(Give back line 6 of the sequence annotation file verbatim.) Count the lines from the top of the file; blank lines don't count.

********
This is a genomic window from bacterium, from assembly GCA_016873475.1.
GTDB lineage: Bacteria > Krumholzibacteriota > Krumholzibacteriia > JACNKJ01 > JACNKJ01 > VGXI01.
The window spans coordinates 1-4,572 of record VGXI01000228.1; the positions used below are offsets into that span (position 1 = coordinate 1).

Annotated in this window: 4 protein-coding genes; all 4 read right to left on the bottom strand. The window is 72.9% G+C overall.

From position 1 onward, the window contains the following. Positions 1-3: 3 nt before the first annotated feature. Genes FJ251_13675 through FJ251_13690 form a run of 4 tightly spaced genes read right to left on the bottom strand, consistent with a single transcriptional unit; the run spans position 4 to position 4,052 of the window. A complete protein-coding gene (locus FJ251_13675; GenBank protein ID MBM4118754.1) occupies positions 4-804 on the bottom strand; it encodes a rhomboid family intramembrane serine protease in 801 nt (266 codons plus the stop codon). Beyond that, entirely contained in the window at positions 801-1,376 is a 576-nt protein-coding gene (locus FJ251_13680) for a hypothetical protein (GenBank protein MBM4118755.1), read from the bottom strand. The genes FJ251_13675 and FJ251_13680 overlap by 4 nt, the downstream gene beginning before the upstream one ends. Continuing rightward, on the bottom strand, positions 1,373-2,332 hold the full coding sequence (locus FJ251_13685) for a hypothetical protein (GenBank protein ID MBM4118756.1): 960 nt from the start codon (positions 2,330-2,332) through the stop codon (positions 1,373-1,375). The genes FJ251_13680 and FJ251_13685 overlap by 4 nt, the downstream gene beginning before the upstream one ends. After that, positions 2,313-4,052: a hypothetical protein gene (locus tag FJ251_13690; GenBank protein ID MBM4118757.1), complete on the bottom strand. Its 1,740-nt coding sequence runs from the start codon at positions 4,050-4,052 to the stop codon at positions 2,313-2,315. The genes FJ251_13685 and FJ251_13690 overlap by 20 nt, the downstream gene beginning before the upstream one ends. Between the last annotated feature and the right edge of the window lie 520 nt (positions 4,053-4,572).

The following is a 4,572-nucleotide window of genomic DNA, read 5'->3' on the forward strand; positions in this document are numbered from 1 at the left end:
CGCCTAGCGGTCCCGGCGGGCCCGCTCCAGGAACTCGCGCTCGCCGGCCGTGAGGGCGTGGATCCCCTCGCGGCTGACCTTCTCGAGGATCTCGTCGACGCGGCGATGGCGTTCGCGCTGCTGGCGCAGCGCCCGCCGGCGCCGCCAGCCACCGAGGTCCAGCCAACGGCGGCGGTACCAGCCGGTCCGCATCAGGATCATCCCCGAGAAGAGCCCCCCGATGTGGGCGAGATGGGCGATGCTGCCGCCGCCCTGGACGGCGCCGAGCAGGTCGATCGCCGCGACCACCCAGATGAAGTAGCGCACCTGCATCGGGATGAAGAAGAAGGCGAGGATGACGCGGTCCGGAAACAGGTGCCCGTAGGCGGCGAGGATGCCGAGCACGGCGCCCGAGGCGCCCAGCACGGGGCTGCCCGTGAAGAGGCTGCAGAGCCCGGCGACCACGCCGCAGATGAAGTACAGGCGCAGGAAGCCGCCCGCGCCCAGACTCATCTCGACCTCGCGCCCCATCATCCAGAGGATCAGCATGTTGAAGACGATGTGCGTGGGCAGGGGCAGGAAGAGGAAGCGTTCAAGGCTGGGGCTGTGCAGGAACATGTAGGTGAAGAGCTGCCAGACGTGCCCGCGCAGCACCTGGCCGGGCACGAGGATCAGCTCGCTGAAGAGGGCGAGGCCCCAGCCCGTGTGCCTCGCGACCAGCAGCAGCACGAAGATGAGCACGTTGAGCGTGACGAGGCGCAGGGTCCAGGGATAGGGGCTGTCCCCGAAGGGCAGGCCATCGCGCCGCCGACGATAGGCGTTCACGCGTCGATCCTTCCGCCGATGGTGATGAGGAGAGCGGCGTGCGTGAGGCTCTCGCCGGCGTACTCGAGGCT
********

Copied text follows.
The following is a 4,572-nucleotide window of genomic DNA, read 5'->3' on the forward strand; positions in this document are numbered from 1 at the left end: